Quickfair is tough to spread, as it starts kicking off so quickly. I use Awlfair or alexseal.
Since you don't have enough air... an 8 inch pad sander works well too. I like the Makita 9227c, variable speed. It isn't as easy to run as a mud hog as the weight is balanced out of the handle... but you can do quite a bit of work mowing down known high spots with one. I say known high spots, because it will remove material just as quickly from low spots.
Treasure the sanding
pads. Anything you will use to fair something in flat, needs to always be stored with the pad facing up... and never tip the sander up at an angle. Yes you can dig down to the low on edge... but once the pad dishes out and turns convex you can no longer sand a flat surface.
To pull hull
sides I use an 18 foot 1x1 aluminum
box tube with three to four guys. One mixes and applies from the center and the two outside guys pull up. Two to three passes, filling the worst of the lows gets an 18 foot stretch of the boat "fair" but not smooth in one day. Where the box tube rides, needs to be smooth top to bottom... Think about a fair station as drawn on the plan. If it has a low spot at the station where the batten contacts, you will have a low the entire length of the batten. The verticals have to be right, where the batten contacts before you can see what is fair and what is not.
On tighter radius I use 1x1 fir battens or 3/4x1 battens in varying lengths.
yardsticks work once you get to the smaller holes or tighter radius. I like the non-anodized ones, because like the 1x1 box tube they leave black marks like pencils do on the high spots.
For a crew of 1 man, I use a pink masons string and a line of screws at the stem and transom that pulls the whole length of the boat and a bright light. Pull the string tight and every 6 inches or so along the height parallel the waterline, mark where the string touches, fill where it doesnt. This is slower than 3 guys, but the only way I've found that one man can get something perfectly fair. A light bulb out of a flourescant light fixture works well to find wee small high spots, roll it along and where it rocks and rolls is a small high. You need to get good at rocking and rolling and making an X mark with a pencil of the perfect center of rotation. Works for battens too... Wherever the furthest thing out that it contacts first defines the radius you have to build out to. If there is a small knot
to one side or the other of the ideal radius you end up fairing in a bulge.
I'll scribe a 3/4 piece of plywood
to fit where the radius is good following the pink line, cut it on the bandsaw and pull down a 4-6 foot area parallel to the waterline, and pull from where it is known good down to the waterline, if I am by myself.
Once I'm down to 1 foot wide holes, I use a 1 foot putty stiff sheet rock knife and over fill the low spots. These are the spots where the long board spans over and "won't fit." Mark them, fill them... batten and string them. I mark the entire surrounding with a pencil and keep the longboard pressure very light so I don't make a flat spot around where I filled trying to sand down to the low spot. If you take your pencil line... put it back. You may have to pull a thin "Glaze" around the whole area you sanded otherwise you end up with 1 foot square flat spots.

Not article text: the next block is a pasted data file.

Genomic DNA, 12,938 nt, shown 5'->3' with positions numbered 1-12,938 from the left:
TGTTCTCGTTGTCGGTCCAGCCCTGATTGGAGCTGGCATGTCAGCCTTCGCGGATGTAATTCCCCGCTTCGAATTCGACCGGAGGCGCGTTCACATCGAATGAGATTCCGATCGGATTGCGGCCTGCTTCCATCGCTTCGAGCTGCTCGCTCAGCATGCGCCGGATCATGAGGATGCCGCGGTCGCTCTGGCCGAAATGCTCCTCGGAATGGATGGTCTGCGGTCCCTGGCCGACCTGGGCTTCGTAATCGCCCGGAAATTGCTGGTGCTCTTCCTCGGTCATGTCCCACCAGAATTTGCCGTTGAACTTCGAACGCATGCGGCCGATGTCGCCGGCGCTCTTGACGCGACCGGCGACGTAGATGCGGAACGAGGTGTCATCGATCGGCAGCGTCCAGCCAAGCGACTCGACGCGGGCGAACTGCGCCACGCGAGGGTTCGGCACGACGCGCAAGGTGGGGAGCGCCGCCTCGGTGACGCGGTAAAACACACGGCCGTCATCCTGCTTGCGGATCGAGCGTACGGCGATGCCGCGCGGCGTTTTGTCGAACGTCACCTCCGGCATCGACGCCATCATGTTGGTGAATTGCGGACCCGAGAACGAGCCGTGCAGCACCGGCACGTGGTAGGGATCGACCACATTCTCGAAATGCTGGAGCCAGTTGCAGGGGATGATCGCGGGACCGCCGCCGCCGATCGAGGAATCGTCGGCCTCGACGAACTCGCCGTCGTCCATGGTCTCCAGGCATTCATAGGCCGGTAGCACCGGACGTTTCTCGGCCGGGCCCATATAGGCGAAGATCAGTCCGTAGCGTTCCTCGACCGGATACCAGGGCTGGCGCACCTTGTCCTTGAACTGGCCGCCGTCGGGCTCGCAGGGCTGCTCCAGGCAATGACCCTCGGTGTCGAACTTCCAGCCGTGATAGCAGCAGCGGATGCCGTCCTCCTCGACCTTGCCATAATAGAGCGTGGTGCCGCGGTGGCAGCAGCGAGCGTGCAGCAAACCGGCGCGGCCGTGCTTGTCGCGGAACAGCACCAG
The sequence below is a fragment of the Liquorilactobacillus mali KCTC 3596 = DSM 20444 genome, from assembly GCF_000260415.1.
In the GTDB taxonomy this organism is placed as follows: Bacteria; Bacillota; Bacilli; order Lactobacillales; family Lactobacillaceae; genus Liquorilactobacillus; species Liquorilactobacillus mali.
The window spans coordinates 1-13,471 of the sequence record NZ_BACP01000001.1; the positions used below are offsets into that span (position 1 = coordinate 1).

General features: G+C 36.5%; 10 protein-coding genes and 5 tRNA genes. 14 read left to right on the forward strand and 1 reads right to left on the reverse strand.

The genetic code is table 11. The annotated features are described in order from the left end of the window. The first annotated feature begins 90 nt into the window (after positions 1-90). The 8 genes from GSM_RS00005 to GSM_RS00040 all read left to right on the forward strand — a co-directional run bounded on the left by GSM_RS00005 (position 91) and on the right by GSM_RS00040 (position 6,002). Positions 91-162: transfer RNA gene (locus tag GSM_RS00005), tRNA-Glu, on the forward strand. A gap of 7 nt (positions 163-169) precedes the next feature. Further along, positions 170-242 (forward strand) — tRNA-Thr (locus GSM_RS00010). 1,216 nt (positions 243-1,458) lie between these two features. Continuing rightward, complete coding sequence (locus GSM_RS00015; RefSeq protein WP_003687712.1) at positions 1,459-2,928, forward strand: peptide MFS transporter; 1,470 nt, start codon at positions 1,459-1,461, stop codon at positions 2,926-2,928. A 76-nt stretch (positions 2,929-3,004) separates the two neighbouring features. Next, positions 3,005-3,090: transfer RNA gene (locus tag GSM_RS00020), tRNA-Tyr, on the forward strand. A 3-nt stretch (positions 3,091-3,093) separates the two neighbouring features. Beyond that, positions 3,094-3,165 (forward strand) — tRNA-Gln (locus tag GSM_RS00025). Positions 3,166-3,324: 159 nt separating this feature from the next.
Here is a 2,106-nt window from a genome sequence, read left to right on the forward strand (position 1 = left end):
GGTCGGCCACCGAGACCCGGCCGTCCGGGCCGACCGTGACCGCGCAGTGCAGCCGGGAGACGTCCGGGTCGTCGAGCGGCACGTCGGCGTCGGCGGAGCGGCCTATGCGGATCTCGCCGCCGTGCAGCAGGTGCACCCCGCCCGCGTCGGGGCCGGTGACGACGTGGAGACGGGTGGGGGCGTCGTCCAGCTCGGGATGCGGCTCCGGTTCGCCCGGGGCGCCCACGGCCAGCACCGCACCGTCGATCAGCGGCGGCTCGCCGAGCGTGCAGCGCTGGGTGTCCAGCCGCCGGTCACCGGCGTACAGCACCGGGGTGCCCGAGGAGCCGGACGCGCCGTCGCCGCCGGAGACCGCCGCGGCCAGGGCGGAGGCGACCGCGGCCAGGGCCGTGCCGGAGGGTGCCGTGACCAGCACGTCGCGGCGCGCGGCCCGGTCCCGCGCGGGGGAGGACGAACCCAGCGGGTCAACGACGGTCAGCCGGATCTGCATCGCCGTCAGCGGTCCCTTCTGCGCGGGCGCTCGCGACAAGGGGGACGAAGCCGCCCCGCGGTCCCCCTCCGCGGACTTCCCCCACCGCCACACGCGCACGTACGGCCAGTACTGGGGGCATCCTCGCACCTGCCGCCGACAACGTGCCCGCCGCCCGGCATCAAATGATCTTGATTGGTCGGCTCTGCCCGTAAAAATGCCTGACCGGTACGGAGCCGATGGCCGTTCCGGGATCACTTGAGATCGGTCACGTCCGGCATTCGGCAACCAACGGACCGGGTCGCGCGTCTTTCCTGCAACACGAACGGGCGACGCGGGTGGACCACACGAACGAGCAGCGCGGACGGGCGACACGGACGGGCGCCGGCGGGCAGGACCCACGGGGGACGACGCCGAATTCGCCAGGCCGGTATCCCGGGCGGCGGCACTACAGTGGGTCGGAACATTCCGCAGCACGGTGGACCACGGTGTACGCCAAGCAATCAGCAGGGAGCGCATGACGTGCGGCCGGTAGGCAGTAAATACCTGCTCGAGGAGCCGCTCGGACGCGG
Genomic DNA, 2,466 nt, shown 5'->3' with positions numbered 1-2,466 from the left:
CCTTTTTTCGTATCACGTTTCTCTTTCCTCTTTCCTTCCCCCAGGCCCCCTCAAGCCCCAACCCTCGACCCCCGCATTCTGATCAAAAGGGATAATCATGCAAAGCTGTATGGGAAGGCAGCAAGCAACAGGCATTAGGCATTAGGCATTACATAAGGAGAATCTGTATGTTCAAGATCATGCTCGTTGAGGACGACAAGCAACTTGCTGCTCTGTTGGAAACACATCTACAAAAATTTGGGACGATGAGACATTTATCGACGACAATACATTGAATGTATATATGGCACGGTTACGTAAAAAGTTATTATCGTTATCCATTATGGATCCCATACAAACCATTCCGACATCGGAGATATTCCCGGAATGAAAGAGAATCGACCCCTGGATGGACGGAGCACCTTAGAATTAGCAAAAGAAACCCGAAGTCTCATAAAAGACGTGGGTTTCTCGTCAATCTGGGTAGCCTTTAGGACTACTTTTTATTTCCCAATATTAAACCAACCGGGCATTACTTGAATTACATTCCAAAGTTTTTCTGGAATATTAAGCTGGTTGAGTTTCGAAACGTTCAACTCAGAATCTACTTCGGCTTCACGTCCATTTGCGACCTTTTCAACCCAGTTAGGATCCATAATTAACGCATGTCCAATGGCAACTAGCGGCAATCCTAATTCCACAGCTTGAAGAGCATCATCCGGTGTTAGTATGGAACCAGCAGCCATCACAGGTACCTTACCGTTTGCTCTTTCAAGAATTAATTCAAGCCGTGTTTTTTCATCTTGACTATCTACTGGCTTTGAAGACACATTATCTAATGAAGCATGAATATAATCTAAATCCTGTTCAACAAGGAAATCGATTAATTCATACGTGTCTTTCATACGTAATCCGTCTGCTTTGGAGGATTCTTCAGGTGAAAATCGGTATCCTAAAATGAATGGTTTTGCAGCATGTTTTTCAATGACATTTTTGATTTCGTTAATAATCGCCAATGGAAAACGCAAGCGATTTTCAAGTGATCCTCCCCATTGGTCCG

You can't use a DA sander and find those holes, as it fits inside them. After each puttying, use the longboard first and mark the lows.
Once you are fair in 40 grit, you can start thinking about making her smooth... 100 grit is coarse enough to fair with, but it will take you a lot longer than 40 or even 60 grit will.
I do most of the sanding
with the long boards until I have marks I can see... Once I determine something is a high spot, and not a good spot surrounded by a low... I come back with the biggest sander that will fit the radius and mow it down. 10-15 seconds... re-test with the board.
The biggest thing to think about with sanding, is to work on your timing so that you sand 10 passes before overlapping a half a pass... Or move your feet 6 inches after every 3rd long board pass over the same spot.
With machine sanding in the 40-80 grit stage on a hull
side you can go vertically, only... Overlap when you move over a half a pass... but try to do it quickly and with no pressure. Otherwise you'll dig a low line at the waterline and shear from lingering at the end of each pass, and each time you move over a half a pass.
Any bulk material removal
you do side to side will carve a low spot or flat spot along the top of the radius.
Your arms can't operate a long board very well, anything but side to side or 45 degrees down from the shear... Which spans whatever low spots get cut in on the vertical by machine sanding.
Horizontal flat spots on a radius mean your batten doesn't fit right any more as you raise and lower it... and your longboard "jumps" when it crosses the edge of the flat.
Flat spots make you think something is high to each side of it, when infact it is low... but low because it is no longer "Round" and following the same shape as the rest of the contour. This is a big distinction to make.
Always shoot for keeping 80% of the surface the same, on each sanding. Don't fill outside your lines, and sand from the good to the bad... always and forever.